Mr. PETERSON. And on the self-employment issue, I'm also glad you brought that up. I just want to point out that Sam Johnson and I had a bill that passed just last week, I think, to take the earnings limit off Social Security. So at least if you get taxed on your CRP, they won't take your Social Security away from you if you're over 65. So we got that part of it fixed.
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    But it is a problem, not only with CRP, but the IRS is getting more and more aggressive in taxing people on their rental payments in general, and we have been trying to fix this. As Dave said, that's an uphill battle, trying to get anybody to pay attention.
    But one good thing that happened out of the Social Security debate we had is that every time I got a chance, I brought up this issue of the rental and the CRP and the IRS going after farmers. So we educated a lot of people in Washington about this, so maybe we can get something done about it.
    Last, if I could, Mr. Chairman, Representative Kind has got this bill—and I think, Gil, you and Dave are both authors. Are you familiar with this bill on the upper Mississippi?
    Mr. HARNACK. Mr. Chairman and Congressman Peterson, yes, we are. And we think there's a lot of good attributes in that bill. We think it can do a lot for the upper Mississippi River basin.
    One issue of concern that we would have is that we don't reinvent the wheel. It calls for locally led conservation teams. We've already got locally led conservation teams, a lot of whom have already done excellent work to set their priorities and know what needs to be done to deal with water quality, to deal with water quantity and conservation out there.
    And I would hope that if such continues to move forward, that we don't press to have people go back and revisit everything they've done, but to acknowledge what they have done and allow for implementation to take place quicker than it might otherwise move forward.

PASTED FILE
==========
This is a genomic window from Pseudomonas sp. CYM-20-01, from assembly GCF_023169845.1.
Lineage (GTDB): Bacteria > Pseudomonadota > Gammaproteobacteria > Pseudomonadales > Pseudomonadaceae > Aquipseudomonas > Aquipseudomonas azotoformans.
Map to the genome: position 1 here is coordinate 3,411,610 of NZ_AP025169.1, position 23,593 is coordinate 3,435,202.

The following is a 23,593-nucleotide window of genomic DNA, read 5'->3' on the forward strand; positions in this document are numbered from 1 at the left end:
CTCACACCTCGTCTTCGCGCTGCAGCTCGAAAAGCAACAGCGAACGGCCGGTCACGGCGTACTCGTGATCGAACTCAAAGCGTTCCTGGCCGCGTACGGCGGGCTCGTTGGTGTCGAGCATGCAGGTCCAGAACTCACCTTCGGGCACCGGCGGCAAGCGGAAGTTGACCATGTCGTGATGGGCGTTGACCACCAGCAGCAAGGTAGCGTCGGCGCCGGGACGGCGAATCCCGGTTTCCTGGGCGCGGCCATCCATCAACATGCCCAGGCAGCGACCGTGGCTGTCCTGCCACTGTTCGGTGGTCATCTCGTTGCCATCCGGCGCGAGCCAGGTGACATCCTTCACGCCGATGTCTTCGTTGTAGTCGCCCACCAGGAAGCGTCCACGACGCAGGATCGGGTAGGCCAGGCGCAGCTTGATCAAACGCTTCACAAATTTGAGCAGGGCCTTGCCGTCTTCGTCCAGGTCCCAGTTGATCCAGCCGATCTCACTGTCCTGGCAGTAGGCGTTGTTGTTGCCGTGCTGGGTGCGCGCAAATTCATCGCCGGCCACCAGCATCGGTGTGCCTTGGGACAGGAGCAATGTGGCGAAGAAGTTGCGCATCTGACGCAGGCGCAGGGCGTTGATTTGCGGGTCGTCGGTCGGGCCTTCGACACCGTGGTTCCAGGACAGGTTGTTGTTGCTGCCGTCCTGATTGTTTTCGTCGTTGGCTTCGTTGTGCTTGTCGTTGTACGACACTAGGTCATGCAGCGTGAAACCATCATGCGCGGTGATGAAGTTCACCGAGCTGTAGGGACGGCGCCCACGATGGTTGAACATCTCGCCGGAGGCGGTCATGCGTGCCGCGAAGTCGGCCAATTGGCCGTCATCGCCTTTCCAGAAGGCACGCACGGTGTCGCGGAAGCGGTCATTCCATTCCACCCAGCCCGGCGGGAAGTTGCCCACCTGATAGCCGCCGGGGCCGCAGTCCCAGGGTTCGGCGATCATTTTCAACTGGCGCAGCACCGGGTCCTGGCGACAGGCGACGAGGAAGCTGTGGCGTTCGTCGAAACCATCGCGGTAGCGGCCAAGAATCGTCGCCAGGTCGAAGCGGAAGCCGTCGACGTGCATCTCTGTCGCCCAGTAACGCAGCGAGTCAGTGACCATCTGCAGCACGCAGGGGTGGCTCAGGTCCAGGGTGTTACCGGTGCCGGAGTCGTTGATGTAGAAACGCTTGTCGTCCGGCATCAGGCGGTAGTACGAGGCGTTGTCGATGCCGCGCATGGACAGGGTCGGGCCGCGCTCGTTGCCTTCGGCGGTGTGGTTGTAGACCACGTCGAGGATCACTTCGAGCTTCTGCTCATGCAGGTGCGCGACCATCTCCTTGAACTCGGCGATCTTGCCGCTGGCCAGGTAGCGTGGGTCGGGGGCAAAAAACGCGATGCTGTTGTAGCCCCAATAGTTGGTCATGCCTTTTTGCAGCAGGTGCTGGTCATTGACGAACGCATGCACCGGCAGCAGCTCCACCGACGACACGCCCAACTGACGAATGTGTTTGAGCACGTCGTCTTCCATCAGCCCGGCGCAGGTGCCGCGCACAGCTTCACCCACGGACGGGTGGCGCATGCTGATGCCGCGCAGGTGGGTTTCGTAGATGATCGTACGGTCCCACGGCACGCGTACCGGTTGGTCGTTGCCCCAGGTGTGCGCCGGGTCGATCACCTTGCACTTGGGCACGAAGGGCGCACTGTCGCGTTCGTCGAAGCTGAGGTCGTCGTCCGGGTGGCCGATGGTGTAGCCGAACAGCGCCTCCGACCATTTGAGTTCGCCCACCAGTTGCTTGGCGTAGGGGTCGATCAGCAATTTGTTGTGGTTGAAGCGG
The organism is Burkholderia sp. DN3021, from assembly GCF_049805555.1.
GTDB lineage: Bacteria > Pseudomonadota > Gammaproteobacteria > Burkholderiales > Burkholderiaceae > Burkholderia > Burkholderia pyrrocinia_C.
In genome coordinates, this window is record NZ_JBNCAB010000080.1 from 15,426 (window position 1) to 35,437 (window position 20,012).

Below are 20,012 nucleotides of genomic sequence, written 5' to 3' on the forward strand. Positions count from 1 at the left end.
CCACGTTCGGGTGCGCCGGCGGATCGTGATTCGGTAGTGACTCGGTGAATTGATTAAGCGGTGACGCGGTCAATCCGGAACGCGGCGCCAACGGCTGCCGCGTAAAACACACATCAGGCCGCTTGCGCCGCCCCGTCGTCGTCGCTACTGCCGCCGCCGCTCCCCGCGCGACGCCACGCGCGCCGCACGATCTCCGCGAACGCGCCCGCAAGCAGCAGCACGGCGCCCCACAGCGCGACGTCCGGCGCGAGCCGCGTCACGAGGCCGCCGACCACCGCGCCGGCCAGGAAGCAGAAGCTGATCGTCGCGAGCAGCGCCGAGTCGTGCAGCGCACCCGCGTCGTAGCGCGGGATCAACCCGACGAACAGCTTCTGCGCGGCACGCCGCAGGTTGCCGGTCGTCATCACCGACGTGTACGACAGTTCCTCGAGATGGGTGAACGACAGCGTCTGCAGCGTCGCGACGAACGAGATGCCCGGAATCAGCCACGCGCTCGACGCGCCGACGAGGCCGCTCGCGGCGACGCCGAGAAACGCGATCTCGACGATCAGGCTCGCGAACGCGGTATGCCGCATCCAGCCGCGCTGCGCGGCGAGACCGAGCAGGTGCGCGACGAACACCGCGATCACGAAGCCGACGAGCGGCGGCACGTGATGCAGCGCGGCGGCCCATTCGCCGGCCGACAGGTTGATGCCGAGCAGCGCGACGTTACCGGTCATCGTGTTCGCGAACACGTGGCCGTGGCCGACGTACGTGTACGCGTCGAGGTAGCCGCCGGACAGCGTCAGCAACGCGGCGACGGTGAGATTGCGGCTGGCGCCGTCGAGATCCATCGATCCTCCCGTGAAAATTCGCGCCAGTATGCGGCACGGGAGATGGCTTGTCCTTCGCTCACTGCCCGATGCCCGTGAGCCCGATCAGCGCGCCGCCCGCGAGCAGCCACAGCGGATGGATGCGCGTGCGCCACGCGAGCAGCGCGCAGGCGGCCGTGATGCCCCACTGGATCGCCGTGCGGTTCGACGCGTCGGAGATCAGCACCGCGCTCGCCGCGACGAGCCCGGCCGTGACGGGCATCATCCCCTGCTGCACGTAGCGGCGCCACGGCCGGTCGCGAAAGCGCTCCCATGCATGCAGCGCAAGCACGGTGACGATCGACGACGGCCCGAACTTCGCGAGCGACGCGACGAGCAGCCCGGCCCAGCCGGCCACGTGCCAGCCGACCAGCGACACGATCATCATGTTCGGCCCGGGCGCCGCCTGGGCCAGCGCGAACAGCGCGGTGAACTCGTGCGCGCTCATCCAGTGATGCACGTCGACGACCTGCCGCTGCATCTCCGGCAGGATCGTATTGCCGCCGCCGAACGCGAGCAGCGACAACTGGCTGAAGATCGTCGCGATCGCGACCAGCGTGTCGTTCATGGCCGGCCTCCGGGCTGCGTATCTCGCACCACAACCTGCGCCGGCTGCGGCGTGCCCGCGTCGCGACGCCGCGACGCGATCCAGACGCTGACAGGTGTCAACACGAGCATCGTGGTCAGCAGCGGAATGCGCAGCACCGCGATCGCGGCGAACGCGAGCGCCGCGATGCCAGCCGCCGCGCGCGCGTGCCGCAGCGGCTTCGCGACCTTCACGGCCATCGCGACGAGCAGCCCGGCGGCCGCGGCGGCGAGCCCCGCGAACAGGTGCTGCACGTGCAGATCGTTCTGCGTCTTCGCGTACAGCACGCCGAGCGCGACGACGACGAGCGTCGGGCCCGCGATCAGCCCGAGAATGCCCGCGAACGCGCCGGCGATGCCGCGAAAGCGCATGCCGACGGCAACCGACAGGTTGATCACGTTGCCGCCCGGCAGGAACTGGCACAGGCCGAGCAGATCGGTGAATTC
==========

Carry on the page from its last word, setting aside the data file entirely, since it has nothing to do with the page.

Mr. PETERSON. Well, I appreciate that, and I'm out of time. But I'd also like to point out that some of the solutions in this bill are exactly the same thing that's in the President's budget proposal and what we're working on, increasing WRP, CRP, and all these kinds of things to get at the problem. So I think we're all heading in the same direction. We just need to pull together to get more of a lobbying force behind this to make it happen. So thank you.
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    Mr. BARRETT. Thank you. Without objection.
    Mr. Minge.
    Mr. MINGE. And I defer, if you have additional questions.
    Mr. BARRETT. Proceed.
    Mr. MINGE. I would like to just pick up on one question that I asked of Mr. Anderson and Mr. Beckman, and that is, If the State of Minnesota does not have its funding in place so that the State can complete the sign-up of programs by September 30, 2002, can you spill over after September 30, 2002, some aspects of the sign-up so we don't lose the 100,000 acres?
    I'm just wondering, Are there ways we can massage that deadline? And I'm not asking you for a long, sort of analysis; just sort of a ''yes,'' ''no'' or ''maybe, we'll have to look at it''?
    Mr. BECKMAN. Congressman Minge, as far as I know, that's the date served.
    Mr. MINGE. So the State legislature and the Governor's office—our State should be looking at September 30, 2002, as a very important date and give BWSR and Soil and Water Conservation District enough lead time to work through the process so at least they can sign land up?
    Mr. BECKMAN. That's correct.
    Mr. MINGE. And do they have to make their payment in order for us to meet the 2002 deadline, or is it just that they have to sign land into the RIM program as a part of the CREP program?
    Mr. BECKMAN. I'm not certain of that.
    Mr. ANDERSON. Mr. Chairman, Congressman Minge, that deadline of 2002, two things would have to happen. The CRP contract would have to be approved by the government officials at the local county committee level, and the Reinvest in Minnesota contract would have to be approved.
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    And Mr. Harnack would be able to tell what particular date that would be. But they would both have to be in place and approved in order for that to be a contract in the future.
    Mr. MINGE. So it's not necessarily the State has to pay all the money, they have to sign things into the RIM program and you have to sign things into the Conservation Reserve Program by that September 30 date? We have to have a final agreement with the landowner by that time?
    Mr. ANDERSON. Mr. Chairman, Mr. Minge, yes, that would be right.